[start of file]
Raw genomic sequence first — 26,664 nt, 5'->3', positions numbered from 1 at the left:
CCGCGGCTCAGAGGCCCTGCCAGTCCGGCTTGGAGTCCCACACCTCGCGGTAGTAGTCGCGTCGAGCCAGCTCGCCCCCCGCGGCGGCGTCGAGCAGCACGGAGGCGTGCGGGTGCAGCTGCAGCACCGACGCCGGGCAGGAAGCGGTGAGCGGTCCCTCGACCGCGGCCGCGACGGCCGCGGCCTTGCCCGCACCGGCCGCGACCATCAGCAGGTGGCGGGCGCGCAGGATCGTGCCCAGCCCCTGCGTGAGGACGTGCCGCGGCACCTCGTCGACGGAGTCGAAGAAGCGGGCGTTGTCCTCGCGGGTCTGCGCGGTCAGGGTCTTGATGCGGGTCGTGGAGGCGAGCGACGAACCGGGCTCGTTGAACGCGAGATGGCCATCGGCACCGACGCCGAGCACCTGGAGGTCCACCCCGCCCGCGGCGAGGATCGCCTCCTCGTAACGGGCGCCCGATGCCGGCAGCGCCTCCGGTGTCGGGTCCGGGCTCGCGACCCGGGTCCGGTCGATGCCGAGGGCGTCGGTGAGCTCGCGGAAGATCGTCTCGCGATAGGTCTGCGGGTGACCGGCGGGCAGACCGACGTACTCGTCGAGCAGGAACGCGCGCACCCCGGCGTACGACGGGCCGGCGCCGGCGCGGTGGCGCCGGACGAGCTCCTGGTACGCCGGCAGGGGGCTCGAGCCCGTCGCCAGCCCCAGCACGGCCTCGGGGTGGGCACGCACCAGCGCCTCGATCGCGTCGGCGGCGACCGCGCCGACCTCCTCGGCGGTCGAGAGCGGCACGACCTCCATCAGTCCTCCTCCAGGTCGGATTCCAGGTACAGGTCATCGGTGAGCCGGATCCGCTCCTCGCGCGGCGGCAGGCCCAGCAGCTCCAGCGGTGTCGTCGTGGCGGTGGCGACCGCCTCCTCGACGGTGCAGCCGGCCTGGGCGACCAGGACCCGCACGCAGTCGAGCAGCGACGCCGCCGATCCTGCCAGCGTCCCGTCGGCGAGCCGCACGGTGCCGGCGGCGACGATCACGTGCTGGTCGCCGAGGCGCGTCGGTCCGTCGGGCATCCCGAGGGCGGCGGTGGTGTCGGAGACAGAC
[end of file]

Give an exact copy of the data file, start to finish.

Raw genomic sequence first — 26,664 nt, 5'->3', positions numbered from 1 at the left:
CCGCGGCTCAGAGGCCCTGCCAGTCCGGCTTGGAGTCCCACACCTCGCGGTAGTAGTCGCGTCGAGCCAGCTCGCCCCCCGCGGCGGCGTCGAGCAGCACGGAGGCGTGCGGGTGCAGCTGCAGCACCGACGCCGGGCAGGAAGCGGTGAGCGGTCCCTCGACCGCGGCCGCGACGGCCGCGGCCTTGCCCGCACCGGCCGCGACCATCAGCAGGTGGCGGGCGCGCAGGATCGTGCCCAGCCCCTGCGTGAGGACGTGCCGCGGCACCTCGTCGACGGAGTCGAAGAAGCGGGCGTTGTCCTCGCGGGTCTGCGCGGTCAGGGTCTTGATGCGGGTCGTGGAGGCGAGCGACGAACCGGGCTCGTTGAACGCGAGATGGCCATCGGCACCGACGCCGAGCACCTGGAGGTCCACCCCGCCCGCGGCGAGGATCGCCTCCTCGTAACGGGCGCCCGATGCCGGCAGCGCCTCCGGTGTCGGGTCCGGGCTCGCGACCCGGGTCCGGTCGATGCCGAGGGCGTCGGTGAGCTCGCGGAAGATCGTCTCGCGATAGGTCTGCGGGTGACCGGCGGGCAGACCGACGTACTCGTCGAGCAGGAACGCGCGCACCCCGGCGTACGACGGGCCGGCGCCGGCGCGGTGGCGCCGGACGAGCTCCTGGTACGCCGGCAGGGGGCTCGAGCCCGTCGCCAGCCCCAGCACGGCCTCGGGGTGGGCACGCACCAGCGCCTCGATCGCGTCGGCGGCGACCGCGCCGACCTCCTCGGCGGTCGAGAGCGGCACGACCTCCATCAGTCCTCCTCCAGGTCGGATTCCAGGTACAGGTCATCGGTGAGCCGGATCCGCTCCTCGCGCGGCGGCAGGCCCAGCAGCTCCAGCGGTGTCGTCGTGGCGGTGGCGACCGCCTCCTCGACGGTGCAGCCGGCCTGGGCGACCAGGACCCGCACGCAGTCGAGCAGCGACGCCGCCGATCCTGCCAGCGTCCCGTCGGCGAGCCGCACGGTGCCGGCGGCGACGATCACGTGCTGGTCGCCGAGGCGCGTCGGTCCGTCGGGCATCCCGAGGGCGGCGGTGGTGTCGGAGACAGAC